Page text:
“Since the day she was born, she was a burden. They wished for a boy instead of her,” begins a song sung by Sahar El-Zoghbi. It goes on to narrate the story of an Egyptian girl who underwent female genital mutilation (FGM) when she was 9 years old, and then — when she got a bit older — “her groom was waiting at the door.”
Zoghbi and her band are one of the four selected by the United Nations Population Fund (UNFPA) to be part of their ongoing project, “Music for Development,” which kicked off with a concert at the 16th International Summer Festival on July 18 at Bibliotheca Alexandrina. The UNFPA has cooperated with the Swiss Embassy in Egypt and Bibliotheca Alexandrina for the four-month project, which aims to raise awareness through music on gender inequality — including FGM, forced marriages and other forms of social and sexual repression of women.
When Zoghbi and her band performed this song, the audience responded with a standing ovation.
“They reacted with great applause. It indeed made our day,” Zoghbi said. The song was written by Amar Moustafa, who also wrote the lyrics of the other three Alexandria-based bands — High Dam, Yasmin Zaki and El-Mina.
These songs will be performed in concerts all over Egypt from mid-August until December as part of the project.
“I am glad that my band will participate in this important tour to raise awareness of people about horrible practices such as FGM,” Zoghbi told Al-Monitor. “I hope my band’s participation in this tour will create some change in the society,” she added.
FGM was banned in the country in 2008, and in 2016 it was criminalized. Nevertheless, a 2016 survey by the UN Children's Fund revealed that 87% of women and girls ages 15-49 in Egypt have undergone the procedure. Even after the criminalization, families in poor villages in Upper Egypt force their girls to undergo FGM, because they believe it promotes chastity.
Dr. Aleksandar Bodiroza, the UNFPA representative in Egypt, told Al-Monitor, “The UNFPA has been helping through its programs it finances in raising awareness about needs to scale up rights-based family planning programmes [and] abandon female genital mutilation and early marriage in Egypt. One of the new strategies we are using is education through entertainment. We launched ‘Music for Development,’ and in October we will launch ‘Art for Development.’”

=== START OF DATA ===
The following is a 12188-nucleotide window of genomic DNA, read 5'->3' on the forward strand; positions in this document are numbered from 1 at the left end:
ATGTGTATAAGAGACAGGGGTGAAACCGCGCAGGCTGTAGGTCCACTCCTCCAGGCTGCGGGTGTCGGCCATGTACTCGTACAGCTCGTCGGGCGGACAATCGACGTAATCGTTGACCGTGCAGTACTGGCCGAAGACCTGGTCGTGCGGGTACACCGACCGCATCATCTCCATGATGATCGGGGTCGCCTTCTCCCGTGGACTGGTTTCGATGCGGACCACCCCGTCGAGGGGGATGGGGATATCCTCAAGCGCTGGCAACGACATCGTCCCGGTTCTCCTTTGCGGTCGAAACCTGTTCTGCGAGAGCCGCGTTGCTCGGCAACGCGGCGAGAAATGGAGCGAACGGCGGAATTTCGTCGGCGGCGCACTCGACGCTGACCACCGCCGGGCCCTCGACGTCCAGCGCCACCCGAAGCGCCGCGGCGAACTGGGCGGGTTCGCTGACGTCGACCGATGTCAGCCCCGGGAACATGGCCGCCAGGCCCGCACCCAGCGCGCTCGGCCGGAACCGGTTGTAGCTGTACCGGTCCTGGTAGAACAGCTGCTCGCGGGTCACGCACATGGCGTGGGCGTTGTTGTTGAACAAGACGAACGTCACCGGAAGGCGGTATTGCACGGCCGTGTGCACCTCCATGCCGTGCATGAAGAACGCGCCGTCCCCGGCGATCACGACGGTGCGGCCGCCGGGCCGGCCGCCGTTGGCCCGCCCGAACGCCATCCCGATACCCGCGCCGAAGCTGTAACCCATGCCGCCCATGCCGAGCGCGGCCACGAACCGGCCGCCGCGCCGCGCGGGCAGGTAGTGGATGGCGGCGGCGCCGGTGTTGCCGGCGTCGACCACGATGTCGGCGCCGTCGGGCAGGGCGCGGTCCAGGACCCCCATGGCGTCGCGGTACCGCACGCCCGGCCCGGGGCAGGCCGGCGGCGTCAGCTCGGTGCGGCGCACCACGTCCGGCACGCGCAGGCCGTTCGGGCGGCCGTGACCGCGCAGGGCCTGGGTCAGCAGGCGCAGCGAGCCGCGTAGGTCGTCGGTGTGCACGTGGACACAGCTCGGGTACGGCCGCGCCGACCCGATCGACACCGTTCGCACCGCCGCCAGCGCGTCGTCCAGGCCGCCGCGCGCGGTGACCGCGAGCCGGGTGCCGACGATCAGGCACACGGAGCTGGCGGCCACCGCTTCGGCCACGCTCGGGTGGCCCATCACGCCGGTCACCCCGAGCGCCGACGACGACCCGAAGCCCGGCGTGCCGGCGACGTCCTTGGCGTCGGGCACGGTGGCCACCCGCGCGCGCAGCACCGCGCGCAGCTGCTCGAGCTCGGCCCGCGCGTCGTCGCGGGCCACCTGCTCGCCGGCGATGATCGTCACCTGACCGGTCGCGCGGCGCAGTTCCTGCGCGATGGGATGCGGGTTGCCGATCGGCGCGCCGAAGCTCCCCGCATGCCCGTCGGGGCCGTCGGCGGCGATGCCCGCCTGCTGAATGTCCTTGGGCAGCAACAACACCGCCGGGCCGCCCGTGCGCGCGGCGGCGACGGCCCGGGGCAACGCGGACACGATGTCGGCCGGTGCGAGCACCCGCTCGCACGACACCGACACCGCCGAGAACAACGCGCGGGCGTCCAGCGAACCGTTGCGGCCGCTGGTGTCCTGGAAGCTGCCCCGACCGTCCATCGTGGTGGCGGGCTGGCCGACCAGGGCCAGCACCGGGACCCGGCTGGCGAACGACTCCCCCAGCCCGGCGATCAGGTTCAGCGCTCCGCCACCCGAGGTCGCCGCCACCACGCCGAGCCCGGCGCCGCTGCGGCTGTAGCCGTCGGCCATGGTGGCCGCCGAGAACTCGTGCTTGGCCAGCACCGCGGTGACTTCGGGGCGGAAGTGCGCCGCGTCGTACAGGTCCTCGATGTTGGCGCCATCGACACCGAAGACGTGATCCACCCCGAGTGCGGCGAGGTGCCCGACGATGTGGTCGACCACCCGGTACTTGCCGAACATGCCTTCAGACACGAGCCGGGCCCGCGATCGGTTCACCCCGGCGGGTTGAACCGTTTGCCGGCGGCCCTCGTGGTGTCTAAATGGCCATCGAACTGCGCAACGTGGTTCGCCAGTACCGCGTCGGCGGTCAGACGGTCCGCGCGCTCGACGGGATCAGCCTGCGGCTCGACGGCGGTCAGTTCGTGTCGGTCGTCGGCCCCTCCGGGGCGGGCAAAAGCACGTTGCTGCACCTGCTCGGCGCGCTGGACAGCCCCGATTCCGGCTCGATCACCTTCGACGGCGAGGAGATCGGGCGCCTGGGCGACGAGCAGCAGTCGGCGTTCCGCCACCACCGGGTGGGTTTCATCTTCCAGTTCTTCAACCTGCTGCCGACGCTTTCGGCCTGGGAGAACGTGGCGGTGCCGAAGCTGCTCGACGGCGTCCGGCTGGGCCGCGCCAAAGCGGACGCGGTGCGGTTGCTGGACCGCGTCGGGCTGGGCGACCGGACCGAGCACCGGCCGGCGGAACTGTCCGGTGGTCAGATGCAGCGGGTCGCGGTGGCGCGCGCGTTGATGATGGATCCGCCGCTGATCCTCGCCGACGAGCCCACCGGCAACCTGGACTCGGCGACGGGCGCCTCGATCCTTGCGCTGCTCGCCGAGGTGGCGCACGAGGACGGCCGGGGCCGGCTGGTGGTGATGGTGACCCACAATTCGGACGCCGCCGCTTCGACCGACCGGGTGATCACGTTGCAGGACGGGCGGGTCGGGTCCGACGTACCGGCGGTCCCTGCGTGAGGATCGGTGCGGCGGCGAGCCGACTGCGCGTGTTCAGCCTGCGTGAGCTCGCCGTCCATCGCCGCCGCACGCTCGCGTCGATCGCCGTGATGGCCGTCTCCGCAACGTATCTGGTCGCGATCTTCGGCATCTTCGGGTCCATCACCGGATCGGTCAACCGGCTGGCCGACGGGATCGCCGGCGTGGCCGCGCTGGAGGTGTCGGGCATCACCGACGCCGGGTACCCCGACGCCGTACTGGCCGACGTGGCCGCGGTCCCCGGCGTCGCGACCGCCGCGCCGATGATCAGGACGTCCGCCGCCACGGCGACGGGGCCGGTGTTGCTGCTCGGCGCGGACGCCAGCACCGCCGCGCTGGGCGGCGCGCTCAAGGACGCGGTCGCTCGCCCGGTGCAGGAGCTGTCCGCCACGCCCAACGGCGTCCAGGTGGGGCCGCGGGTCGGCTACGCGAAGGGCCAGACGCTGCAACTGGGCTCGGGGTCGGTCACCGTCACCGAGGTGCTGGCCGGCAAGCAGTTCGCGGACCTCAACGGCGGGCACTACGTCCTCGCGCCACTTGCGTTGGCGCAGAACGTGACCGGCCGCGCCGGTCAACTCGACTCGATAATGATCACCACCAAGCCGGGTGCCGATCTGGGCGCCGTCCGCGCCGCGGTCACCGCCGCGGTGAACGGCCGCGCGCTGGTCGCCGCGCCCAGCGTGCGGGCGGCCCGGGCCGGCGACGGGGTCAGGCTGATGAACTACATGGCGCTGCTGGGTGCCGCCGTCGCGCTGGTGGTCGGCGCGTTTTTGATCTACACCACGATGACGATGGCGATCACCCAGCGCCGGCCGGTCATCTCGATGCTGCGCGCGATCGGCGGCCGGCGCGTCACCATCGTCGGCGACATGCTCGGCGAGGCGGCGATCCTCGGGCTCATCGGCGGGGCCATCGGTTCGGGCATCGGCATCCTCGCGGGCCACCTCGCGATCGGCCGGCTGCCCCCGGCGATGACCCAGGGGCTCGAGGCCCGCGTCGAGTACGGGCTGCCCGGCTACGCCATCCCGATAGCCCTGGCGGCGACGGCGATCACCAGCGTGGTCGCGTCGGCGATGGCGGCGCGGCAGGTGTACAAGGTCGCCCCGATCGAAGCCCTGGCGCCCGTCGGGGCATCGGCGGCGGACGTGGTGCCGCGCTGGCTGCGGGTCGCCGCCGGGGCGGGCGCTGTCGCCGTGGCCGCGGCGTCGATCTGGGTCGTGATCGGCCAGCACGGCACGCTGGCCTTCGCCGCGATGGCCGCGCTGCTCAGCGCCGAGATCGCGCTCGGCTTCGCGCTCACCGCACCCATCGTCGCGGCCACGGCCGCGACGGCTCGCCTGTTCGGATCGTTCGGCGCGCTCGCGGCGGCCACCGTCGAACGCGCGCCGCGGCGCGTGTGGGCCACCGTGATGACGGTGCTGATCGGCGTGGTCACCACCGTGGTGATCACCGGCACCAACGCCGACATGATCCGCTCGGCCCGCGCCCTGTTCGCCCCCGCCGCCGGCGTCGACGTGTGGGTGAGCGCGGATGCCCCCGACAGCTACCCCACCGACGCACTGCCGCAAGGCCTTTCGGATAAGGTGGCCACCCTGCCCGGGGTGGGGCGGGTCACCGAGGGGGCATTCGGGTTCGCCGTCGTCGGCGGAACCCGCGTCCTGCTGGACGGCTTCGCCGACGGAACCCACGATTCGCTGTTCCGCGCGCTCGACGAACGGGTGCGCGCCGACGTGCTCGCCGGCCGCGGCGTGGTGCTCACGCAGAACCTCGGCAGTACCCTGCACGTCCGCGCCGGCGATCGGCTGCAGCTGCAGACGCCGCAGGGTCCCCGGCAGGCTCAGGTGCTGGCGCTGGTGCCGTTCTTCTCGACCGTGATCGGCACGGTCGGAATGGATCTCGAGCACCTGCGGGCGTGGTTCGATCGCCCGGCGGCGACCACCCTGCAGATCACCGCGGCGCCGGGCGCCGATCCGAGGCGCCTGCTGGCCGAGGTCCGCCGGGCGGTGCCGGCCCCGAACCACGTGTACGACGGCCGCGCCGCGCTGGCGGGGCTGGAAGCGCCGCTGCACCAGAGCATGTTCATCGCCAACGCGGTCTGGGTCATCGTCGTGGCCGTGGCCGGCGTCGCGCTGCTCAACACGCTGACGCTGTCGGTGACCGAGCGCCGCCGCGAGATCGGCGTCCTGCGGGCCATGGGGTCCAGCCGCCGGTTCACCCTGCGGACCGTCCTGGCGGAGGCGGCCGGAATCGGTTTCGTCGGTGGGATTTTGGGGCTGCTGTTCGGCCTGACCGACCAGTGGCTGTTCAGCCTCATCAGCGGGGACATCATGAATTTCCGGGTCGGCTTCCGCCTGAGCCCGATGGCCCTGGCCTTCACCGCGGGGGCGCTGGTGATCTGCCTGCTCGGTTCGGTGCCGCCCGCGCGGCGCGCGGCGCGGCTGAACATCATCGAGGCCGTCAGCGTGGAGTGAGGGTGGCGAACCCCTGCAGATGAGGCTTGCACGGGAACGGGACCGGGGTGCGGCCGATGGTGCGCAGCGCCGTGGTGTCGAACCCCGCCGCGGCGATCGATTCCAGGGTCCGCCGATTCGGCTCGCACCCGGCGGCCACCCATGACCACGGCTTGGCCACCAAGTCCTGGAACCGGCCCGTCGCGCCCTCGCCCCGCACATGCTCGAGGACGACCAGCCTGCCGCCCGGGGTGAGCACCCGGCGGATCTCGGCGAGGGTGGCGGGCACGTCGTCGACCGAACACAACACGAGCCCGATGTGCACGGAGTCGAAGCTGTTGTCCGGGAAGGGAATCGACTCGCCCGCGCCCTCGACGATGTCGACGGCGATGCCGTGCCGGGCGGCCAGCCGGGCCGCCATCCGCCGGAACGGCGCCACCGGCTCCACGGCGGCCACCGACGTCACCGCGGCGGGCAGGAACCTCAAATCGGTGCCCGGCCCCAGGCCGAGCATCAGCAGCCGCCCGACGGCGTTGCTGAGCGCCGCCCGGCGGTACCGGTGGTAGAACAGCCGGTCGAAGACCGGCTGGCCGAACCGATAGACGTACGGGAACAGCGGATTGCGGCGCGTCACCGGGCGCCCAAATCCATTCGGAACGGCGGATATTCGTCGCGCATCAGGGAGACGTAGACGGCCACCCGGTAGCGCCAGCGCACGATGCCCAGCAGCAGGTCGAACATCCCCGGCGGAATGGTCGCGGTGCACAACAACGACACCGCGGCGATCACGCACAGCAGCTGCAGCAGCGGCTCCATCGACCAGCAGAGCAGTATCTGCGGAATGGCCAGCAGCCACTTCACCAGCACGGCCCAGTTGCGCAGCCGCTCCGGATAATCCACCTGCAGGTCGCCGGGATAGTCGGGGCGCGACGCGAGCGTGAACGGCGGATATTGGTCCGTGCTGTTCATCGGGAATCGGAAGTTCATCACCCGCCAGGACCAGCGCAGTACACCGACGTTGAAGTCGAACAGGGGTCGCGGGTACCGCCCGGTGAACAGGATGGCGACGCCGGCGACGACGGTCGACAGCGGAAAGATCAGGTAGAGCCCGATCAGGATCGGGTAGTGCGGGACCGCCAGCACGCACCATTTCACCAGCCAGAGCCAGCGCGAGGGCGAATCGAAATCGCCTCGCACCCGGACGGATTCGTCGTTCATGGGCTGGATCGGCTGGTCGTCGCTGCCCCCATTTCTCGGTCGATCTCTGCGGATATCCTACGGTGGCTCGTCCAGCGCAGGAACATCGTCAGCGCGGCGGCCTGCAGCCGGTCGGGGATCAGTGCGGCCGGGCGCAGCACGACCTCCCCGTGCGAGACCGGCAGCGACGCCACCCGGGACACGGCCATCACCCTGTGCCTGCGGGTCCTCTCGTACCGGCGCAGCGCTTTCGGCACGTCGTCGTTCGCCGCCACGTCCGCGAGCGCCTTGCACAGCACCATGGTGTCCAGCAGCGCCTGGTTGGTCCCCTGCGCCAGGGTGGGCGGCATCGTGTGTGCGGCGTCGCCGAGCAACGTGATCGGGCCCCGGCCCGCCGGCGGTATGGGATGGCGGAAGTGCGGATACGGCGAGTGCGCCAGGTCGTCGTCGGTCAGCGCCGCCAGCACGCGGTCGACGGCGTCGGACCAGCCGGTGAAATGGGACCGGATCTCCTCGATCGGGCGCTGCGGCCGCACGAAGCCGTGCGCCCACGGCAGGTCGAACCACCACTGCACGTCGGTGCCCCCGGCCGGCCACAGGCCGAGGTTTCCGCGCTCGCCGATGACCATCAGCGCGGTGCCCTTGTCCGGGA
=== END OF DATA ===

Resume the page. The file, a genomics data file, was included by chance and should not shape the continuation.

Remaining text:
He pointed out that UNFPA Egypt is planning to carry out a comprehensive campaign on all platforms — digital, electronic, print and audio — to educate the public on population issues and family planning.
Bodiroza said that music is considered to be a form of soft power that plays a role in helping the process of change. Particularly when promoted and performed by celebrities, it has a strong impact on the young people, the attitudes they adopt and the decisions they make, he added.
Besides gender inequality, the songs will also take up population growth. The band High Dam, led by Ahmed Remo, will sing about family planning with lyrics explaining that having fewer children would guarantee better education and opportunities for the kids.
The population of Egypt has nearly doubled since 1985, which is a serious headache for the Egyptian government. In May, the government earmarked 100 million Egyptian pounds ($5.5 million) to bolster a family planning program entitled “Two is Enough.”
“Simply imparting information and increasing knowledge is not sufficient: The messaging must target the beliefs, ideas and feelings that drive behavior and that can remove social barriers and empower people to act. If we can shift these ideational factors — for example, if we can shift perceptions of what people believe other people will think of them if they use contraception or shift an individual’s belief that their peers are using contraception — then the behavior will subsequently change,” Bodiroza said.
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